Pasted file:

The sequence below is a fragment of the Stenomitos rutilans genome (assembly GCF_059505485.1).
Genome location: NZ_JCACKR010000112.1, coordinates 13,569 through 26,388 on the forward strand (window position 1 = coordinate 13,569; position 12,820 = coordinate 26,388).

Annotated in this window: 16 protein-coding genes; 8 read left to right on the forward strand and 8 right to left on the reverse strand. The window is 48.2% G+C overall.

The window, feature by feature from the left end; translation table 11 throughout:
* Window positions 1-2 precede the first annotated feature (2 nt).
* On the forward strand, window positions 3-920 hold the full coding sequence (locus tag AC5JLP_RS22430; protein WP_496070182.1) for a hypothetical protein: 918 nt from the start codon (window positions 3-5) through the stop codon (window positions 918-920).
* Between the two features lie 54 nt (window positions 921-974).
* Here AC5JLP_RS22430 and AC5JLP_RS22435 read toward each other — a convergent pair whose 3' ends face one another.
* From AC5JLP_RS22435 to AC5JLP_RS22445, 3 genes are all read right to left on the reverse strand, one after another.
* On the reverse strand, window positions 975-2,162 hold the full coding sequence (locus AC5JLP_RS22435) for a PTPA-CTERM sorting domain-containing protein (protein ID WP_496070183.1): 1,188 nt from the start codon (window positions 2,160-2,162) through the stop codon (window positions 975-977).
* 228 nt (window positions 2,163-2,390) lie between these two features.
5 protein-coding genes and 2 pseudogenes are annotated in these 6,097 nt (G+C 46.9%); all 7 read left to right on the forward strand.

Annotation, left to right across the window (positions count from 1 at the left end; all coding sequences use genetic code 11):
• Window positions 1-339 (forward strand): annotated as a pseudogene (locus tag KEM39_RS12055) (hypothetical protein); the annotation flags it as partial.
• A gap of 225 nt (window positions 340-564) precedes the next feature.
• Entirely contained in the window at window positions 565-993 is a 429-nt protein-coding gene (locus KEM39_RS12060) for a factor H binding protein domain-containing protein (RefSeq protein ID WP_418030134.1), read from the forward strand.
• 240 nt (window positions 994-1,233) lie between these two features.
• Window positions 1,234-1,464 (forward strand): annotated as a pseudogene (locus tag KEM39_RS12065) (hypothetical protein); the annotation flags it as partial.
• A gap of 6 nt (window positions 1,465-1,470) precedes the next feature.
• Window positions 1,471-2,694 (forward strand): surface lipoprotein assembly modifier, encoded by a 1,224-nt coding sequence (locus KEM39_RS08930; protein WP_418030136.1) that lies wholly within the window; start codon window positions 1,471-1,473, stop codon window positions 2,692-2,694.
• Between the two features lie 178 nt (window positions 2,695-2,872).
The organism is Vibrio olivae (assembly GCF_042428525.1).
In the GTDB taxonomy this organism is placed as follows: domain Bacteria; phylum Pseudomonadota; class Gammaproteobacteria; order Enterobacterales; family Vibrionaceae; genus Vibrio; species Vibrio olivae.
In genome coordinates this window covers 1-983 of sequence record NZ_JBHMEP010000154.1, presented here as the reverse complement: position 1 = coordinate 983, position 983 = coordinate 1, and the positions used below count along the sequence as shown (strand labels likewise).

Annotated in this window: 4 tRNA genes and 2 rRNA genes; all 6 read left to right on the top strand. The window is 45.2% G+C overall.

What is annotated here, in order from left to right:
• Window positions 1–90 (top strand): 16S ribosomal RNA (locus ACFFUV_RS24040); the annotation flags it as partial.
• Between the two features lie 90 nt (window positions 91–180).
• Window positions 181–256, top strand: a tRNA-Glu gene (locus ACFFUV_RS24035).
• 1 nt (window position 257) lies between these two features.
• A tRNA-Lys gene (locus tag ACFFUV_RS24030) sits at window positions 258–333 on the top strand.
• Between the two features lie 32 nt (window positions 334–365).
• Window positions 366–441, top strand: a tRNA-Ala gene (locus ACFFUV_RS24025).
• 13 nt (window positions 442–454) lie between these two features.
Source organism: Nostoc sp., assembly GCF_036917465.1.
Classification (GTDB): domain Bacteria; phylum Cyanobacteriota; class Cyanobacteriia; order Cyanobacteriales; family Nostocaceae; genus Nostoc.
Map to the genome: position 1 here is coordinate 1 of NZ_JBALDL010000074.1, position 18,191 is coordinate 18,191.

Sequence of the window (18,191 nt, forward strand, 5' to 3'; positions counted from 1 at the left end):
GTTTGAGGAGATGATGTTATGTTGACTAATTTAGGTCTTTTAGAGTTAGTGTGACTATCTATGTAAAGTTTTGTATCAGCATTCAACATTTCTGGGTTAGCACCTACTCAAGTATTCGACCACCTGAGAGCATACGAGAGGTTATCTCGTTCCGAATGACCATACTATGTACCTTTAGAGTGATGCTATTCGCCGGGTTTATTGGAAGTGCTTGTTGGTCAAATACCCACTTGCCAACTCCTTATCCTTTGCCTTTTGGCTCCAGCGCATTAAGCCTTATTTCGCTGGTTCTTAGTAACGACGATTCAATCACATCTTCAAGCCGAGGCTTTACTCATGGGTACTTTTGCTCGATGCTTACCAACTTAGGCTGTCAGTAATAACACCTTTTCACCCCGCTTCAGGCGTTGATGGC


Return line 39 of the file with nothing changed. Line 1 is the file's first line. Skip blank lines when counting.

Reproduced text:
GTTTGAGGAGATGATGTTATGTTGACTAATTTAGGTCTTTTAGAGTTAGTGTGACTATCTATGTAAAGTTTTGTATCAGCATTCAACATTTCTGGGTTAGCACCTACTCAAGTATTCGACCACCTGAGAGCATACGAGAGGTTATCTCGTTCCGAATGACCATACTATGTACCTTTAGAGTGATGCTATTCGCCGGGTTTATTGGAAGTGCTTGTTGGTCAAATACCCACTTGCCAACTCCTTATCCTTTGCCTTTTGGCTCCAGCGCATTAAGCCTTATTTCGCTGGTTCTTAGTAACGACGATTCAATCACATCTTCAAGCCGAGGCTTTACTCATGGGTACTTTTGCTCGATGCTTACCAACTTAGGCTGTCAGTAATAACACCTTTTCACCCCGCTTCAGGCGTTGATGGC